Clinton's retreat on the economy

Robert Kuttner

April 16, 1993|By Robert Kuttner

PRESIDENT Clinton's gradual retreat on his economic stimulus package reflects one part political miscalculation and one part policy confusion.

On the campaign trail Mr. Clinton took pains not to be merely the candidate of deficit-reduction. But in office Mr. Clinton has given just enough credence to that misplaced national obsession that it has continued to be the litmus test of his performance. It would be better for Mr. Clinton to play the teacher role that he performs so well, and to explain to the American people why the deficit is not the economy's main problem.

By failing to do that, the president has allowed deficit-obsession to pervade the debate. Although the broad outlines of his budget survived, he was forced -- by members of his own party in the House and by Republicans in the Senate -- first to accept more deficit-reduction than he really wanted, and then to face the likely gutting of his short-term stimulus program. If the result is slower growth, higher unemployment and continuing voter frustration, he and his party will suffer in the 1994 and 1996 elections.

An unfortunate pattern is taking shape. The president stakes out a position. It is not entirely clear whether it is an off-the-cuff idea, a deliberate trial balloon, or a real priority for the administration. Opposition then mounts, Mr. Clinton beats a partial retreat, and tries to accommodate everybody by splitting the difference.

This has been the case with gays in the military, with higher fees for mineral and grazing rights on public lands, and now appears to be hap pening with the economic stimulus package. The trouble with this pattern is that it signals weakness and invites opposition.

It would be far better for Mr. Clinton to decide in advance which issues he really cares about and then hang very tough. He will surely need to break this pattern when he unveils his health-reform package, or the result will be political and policy disaster.

A related dilemma is the lingering presence of Ross Perot. Mr. Clinton and the Democrats, I fear, have made two grave miscalculations about how to handle Mr. Perot.

The first mistake is to assume that the way to neutralize Mr. Perot and court his constituency is to treat him and his issues respectfully. Mr. Perot has a half-baked, quick solution for every complex problem. He is a classic demagogue. Treating him with deference only gives him stature that he doesn't deserve.

The Democrats have managed to frostily ignore the Rev. Jesse Jackson, a far more admirable, legitimate, and loyally partisan figure than Ross Perot. They surely can treat this phony Mr. Fixit at least as shabbily as they have treated Mr. Jackson.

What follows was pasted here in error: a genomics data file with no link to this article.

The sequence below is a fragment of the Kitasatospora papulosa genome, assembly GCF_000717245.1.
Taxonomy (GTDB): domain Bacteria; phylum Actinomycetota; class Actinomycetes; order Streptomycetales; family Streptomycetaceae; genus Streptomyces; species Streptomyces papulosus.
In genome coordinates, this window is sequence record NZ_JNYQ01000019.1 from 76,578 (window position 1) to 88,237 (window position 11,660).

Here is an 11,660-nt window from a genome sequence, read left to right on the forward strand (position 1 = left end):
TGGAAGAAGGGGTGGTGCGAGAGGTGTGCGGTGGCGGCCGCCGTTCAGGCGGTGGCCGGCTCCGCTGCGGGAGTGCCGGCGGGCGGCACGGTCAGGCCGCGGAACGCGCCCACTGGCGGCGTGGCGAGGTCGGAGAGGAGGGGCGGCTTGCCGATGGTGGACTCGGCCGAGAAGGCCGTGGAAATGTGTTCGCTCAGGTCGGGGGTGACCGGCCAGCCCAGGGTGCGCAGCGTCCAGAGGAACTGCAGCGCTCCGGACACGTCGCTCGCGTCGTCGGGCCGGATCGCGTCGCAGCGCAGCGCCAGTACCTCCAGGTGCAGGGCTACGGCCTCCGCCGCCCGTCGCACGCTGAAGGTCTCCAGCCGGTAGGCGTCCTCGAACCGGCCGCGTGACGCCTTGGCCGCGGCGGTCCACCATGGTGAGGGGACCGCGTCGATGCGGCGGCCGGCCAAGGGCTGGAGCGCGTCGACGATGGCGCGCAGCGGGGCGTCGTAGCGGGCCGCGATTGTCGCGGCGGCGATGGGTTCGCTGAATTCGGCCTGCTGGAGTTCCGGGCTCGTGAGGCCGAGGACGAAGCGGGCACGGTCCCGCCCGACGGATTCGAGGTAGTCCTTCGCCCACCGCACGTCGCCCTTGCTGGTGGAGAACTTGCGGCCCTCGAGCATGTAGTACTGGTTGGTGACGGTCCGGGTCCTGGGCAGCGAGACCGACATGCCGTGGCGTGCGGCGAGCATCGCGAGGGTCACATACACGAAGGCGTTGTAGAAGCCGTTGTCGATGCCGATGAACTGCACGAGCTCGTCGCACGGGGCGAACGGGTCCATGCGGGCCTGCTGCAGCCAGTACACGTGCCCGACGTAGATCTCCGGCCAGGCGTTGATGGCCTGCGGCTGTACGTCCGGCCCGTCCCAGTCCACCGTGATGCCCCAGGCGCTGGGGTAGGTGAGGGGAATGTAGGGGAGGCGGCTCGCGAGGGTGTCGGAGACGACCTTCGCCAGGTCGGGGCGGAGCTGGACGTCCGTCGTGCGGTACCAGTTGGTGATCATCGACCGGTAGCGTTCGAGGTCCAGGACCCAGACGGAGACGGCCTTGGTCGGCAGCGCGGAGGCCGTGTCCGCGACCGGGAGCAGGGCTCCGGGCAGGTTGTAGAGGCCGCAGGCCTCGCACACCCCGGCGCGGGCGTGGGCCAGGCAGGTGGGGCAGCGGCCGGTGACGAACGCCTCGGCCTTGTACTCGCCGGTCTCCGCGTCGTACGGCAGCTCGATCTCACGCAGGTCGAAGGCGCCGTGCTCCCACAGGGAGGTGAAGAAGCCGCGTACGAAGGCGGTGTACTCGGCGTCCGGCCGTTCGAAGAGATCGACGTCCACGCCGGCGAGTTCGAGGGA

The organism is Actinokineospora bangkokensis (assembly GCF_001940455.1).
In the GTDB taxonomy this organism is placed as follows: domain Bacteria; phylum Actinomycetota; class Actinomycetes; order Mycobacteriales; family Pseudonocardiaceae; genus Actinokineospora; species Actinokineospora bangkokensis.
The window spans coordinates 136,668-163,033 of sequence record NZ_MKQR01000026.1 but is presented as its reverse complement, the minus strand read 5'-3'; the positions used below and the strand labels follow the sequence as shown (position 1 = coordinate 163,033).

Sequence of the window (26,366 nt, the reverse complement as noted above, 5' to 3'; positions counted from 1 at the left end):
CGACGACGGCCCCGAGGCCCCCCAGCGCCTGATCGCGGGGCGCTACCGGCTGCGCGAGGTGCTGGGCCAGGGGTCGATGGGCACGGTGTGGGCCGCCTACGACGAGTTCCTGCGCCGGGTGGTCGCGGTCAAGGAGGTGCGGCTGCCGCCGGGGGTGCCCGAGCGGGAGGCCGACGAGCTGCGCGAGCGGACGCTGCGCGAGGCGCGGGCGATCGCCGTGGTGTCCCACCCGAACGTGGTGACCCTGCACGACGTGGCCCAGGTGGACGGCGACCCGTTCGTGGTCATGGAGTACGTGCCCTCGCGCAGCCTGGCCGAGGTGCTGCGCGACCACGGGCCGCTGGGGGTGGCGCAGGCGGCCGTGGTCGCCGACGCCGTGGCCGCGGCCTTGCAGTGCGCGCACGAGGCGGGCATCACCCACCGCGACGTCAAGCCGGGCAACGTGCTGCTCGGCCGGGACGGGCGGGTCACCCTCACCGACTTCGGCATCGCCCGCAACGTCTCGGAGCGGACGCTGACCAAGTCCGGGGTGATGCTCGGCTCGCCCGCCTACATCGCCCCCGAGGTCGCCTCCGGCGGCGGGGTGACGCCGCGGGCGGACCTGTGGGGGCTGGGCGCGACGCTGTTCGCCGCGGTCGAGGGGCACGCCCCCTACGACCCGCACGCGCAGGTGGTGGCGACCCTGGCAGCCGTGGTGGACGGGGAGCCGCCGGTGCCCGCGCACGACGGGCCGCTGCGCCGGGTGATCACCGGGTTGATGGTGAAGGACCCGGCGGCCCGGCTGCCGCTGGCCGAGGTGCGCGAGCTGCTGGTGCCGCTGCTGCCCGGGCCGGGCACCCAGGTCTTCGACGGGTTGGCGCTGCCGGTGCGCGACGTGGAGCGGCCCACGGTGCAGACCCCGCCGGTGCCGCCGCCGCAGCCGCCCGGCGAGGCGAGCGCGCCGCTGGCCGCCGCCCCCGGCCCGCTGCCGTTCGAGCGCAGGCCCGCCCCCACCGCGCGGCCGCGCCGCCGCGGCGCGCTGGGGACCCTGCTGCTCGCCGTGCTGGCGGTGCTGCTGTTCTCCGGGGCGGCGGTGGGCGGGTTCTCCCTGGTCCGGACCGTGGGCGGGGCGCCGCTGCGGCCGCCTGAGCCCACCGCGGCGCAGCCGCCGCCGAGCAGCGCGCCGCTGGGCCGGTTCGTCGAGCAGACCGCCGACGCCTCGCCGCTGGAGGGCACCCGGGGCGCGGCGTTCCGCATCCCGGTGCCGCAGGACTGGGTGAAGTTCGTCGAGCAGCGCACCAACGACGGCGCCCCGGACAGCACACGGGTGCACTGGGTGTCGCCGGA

The second and more serious mistake is to assume that the deficit is really what motivates the Perot constituency. In truth, the deficit is merely a totem -- a symbol for broader popular anxiety that the economy and the government are out of control.

For voters seeking a man on horseback to rescue the Republic, Mr. Perot is the anti-political savior. But the deficit is not what his voters really care about. They care about a sick economy.

If Mr. Clinton and Congress fix the deficit but not the economy, they won't attract a single Perot voter. If they fix the economy by restoring the rate of public and private investment, creating good jobs and raising living standards (as Franklin Roosevelt did), nobody will care about the deficit (as nobody cared much about FDR's.)

Mr. Clinton's mixed signals are also evident in his mixed bag appointees. The pattern of his appointees reflects the Democrats' chronic weakness as a coalition party. Taking Mr. Clinton's Cabinet and sub-Cabinet officials as a group, there are those who believe in public spending and those who believe in deficit-reduction; those who think tax credits are just the ticket and those who consider them a fraud; some who want to deregulate and some who want to re-regulate; "New Democrats" and New Deal Democrats.

In a great many appointments, concerns such as affirmative action or regional representation trumped philosophical coherence. The results have often been random.

For example, the administration was determined to appoint a woman to chair the Council of Economic Advisers. After Mr. Clinton's interview with Brookings economist Alice Rivlin, he passed her over to look at the next woman candidate on the list, Laura Tyson of the University of California at Berkeley.

Ms. Tyson got the chief economist job. Ms. Rivlin became deputy director of management and budget. Fine -- except the two women have diametrically opposed views on the budget and the economy.

If there is to be political and policy coherence from this yeasty brew, it must be imposed by the president himself. That may yet occur, but it means that an awful lot is riding on the shoulders of one William Jefferson Clinton.

Robert Kuttner writes a column on economic matters.

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